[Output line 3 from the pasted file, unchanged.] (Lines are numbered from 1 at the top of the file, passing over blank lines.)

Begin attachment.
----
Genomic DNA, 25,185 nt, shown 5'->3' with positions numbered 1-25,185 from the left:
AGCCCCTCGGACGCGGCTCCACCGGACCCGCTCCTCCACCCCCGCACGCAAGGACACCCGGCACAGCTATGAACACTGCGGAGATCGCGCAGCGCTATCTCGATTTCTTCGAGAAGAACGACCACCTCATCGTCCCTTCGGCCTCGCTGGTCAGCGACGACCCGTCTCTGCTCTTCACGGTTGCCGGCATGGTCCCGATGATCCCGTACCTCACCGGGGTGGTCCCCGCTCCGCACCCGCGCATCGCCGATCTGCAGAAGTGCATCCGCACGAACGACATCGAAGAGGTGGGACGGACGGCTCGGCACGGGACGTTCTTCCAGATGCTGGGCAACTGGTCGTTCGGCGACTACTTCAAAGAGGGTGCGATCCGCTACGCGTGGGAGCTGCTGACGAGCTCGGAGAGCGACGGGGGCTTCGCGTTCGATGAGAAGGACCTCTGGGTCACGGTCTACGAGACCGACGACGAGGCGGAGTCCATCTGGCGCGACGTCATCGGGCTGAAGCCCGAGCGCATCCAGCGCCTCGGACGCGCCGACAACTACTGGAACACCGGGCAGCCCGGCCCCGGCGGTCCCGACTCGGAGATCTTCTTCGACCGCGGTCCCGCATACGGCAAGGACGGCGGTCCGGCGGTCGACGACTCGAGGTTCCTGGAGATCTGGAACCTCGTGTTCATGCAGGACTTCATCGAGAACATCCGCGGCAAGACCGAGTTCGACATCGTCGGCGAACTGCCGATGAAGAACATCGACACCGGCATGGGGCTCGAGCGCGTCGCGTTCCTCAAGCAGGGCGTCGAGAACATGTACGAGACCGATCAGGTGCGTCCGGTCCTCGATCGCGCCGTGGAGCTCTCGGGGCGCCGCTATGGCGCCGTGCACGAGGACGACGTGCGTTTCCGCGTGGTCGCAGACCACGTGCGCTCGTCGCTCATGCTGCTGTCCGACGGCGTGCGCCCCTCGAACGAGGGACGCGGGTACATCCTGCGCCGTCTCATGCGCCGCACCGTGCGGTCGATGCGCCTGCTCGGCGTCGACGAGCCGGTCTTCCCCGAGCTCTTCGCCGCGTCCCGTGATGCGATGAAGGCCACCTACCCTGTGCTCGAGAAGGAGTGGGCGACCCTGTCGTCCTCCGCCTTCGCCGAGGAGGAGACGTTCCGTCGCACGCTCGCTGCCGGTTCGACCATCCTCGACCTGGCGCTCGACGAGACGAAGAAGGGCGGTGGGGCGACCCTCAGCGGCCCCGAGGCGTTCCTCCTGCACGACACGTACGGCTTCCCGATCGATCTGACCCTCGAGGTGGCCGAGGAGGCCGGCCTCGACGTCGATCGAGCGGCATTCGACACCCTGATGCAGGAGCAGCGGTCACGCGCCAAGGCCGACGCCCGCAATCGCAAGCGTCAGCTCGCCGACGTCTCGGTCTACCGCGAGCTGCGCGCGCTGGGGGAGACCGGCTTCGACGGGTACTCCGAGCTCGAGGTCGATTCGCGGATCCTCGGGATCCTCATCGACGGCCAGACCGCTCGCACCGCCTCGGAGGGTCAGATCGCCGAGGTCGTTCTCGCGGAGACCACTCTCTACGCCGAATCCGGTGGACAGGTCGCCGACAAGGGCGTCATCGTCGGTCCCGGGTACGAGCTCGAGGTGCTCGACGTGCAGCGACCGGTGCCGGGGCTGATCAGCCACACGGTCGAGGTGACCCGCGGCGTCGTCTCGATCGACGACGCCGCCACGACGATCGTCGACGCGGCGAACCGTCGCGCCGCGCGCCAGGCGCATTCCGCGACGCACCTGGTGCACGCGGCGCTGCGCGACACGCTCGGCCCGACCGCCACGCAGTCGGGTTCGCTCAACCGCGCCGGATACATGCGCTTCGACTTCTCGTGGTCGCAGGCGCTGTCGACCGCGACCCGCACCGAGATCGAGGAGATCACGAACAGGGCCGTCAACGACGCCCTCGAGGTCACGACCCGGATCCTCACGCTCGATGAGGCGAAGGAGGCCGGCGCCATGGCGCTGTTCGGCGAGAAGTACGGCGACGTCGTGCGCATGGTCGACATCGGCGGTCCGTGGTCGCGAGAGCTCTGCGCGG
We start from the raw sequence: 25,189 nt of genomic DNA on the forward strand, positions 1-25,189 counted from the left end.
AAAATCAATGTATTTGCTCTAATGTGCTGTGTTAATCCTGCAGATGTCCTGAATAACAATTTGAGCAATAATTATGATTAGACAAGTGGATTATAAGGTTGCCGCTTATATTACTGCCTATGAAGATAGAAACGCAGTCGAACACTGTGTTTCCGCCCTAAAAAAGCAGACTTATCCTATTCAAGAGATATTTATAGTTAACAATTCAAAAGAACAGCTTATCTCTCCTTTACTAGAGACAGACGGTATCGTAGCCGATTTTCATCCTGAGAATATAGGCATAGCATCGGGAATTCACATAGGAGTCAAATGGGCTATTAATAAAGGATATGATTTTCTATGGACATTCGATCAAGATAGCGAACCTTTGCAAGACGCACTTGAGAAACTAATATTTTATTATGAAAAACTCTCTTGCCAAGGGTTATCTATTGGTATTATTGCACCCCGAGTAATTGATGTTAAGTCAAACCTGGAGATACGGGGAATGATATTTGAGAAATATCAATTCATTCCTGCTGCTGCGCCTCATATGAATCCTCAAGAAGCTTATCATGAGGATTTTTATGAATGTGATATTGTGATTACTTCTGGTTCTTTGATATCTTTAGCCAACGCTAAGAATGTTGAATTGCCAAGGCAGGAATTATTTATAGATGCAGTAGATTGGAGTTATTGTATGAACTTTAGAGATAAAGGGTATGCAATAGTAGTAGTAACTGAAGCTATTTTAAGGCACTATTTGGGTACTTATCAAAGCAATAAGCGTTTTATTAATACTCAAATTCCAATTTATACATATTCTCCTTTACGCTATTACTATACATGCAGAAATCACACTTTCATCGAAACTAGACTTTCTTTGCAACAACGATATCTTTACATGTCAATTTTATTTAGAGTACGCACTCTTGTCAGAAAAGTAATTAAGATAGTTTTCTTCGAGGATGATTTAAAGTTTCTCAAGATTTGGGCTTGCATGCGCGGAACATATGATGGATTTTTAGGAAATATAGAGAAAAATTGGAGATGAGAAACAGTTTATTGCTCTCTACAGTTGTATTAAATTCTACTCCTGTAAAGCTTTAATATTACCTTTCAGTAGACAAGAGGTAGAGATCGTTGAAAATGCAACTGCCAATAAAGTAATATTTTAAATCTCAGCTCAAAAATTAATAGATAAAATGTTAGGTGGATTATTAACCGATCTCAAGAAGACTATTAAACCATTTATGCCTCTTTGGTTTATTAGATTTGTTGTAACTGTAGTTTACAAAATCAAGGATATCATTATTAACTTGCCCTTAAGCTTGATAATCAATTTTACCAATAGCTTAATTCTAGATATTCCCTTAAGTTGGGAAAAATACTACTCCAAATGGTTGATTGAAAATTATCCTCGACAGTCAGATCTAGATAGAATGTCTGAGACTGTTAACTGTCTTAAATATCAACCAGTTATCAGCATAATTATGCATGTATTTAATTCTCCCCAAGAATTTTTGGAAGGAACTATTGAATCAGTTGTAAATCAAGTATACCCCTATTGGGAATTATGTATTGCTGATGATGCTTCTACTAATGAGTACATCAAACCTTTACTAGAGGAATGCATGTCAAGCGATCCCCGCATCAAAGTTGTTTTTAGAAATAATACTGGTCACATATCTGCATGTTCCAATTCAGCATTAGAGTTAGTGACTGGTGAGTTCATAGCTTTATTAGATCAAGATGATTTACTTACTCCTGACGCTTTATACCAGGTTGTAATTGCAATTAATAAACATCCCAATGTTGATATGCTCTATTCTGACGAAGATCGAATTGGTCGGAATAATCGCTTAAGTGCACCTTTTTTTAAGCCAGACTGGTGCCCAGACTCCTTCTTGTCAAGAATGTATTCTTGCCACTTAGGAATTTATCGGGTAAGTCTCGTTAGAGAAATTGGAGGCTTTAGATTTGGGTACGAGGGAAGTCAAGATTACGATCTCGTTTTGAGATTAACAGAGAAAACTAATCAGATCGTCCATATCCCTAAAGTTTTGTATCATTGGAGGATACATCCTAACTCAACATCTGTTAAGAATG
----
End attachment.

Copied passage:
We start from the raw sequence: 25,189 nt of genomic DNA on the forward strand, positions 1-25,189 counted from the left end.